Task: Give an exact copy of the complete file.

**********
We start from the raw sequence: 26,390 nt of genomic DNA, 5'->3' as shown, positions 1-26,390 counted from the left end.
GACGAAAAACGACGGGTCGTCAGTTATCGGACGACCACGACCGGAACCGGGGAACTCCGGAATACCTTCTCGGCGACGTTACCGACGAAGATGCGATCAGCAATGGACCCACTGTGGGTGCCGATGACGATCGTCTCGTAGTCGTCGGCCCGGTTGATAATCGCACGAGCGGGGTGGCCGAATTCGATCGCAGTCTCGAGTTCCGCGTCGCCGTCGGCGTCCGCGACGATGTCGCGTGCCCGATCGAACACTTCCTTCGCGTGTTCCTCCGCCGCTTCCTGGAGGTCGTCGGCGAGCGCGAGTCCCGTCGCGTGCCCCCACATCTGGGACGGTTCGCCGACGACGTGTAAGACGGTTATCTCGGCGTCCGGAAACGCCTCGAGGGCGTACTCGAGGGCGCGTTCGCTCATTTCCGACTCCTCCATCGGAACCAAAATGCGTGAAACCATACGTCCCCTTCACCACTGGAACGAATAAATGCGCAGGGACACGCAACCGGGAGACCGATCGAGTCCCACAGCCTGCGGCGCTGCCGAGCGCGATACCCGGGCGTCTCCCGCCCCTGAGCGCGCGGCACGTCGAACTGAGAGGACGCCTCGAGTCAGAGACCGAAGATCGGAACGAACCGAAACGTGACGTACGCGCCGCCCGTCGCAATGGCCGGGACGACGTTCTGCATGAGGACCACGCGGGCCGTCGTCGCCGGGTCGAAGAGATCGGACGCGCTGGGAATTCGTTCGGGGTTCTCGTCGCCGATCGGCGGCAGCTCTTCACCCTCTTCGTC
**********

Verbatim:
We start from the raw sequence: 26,390 nt of genomic DNA, 5'->3' as shown, positions 1-26,390 counted from the left end.
GACGAAAAACGACGGGTCGTCAGTTATCGGACGACCACGACCGGAACCGGGGAACTCCGGAATACCTTCTCGGCGACGTTACCGACGAAGATGCGATCAGCAATGGACCCACTGTGGGTGCCGATGACGATCGTCTCGTAGTCGTCGGCCCGGTTGATAATCGCACGAGCGGGGTGGCCGAATTCGATCGCAGTCTCGAGTTCCGCGTCGCCGTCGGCGTCCGCGACGATGTCGCGTGCCCGATCGAACACTTCCTTCGCGTGTTCCTCCGCCGCTTCCTGGAGGTCGTCGGCGAGCGCGAGTCCCGTCGCGTGCCCCCACATCTGGGACGGTTCGCCGACGACGTGTAAGACGGTTATCTCGGCGTCCGGAAACGCCTCGAGGGCGTACTCGAGGGCGCGTTCGCTCATTTCCGACTCCTCCATCGGAACCAAAATGCGTGAAACCATACGTCCCCTTCACCACTGGAACGAATAAATGCGCAGGGACACGCAACCGGGAGACCGATCGAGTCCCACAGCCTGCGGCGCTGCCGAGCGCGATACCCGGGCGTCTCCCGCCCCTGAGCGCGCGGCACGTCGAACTGAGAGGACGCCTCGAGTCAGAGACCGAAGATCGGAACGAACCGAAACGTGACGTACGCGCCGCCCGTCGCAATGGCCGGGACGACGTTCTGCATGAGGACCACGCGGGCCGTCGTCGCCGGGTCGAAGAGATCGGACGCGCTGGGAATTCGTTCGGGGTTCTCGTCGCCGATCGGCGGCAGCTCTTCACCCTCTTCGTC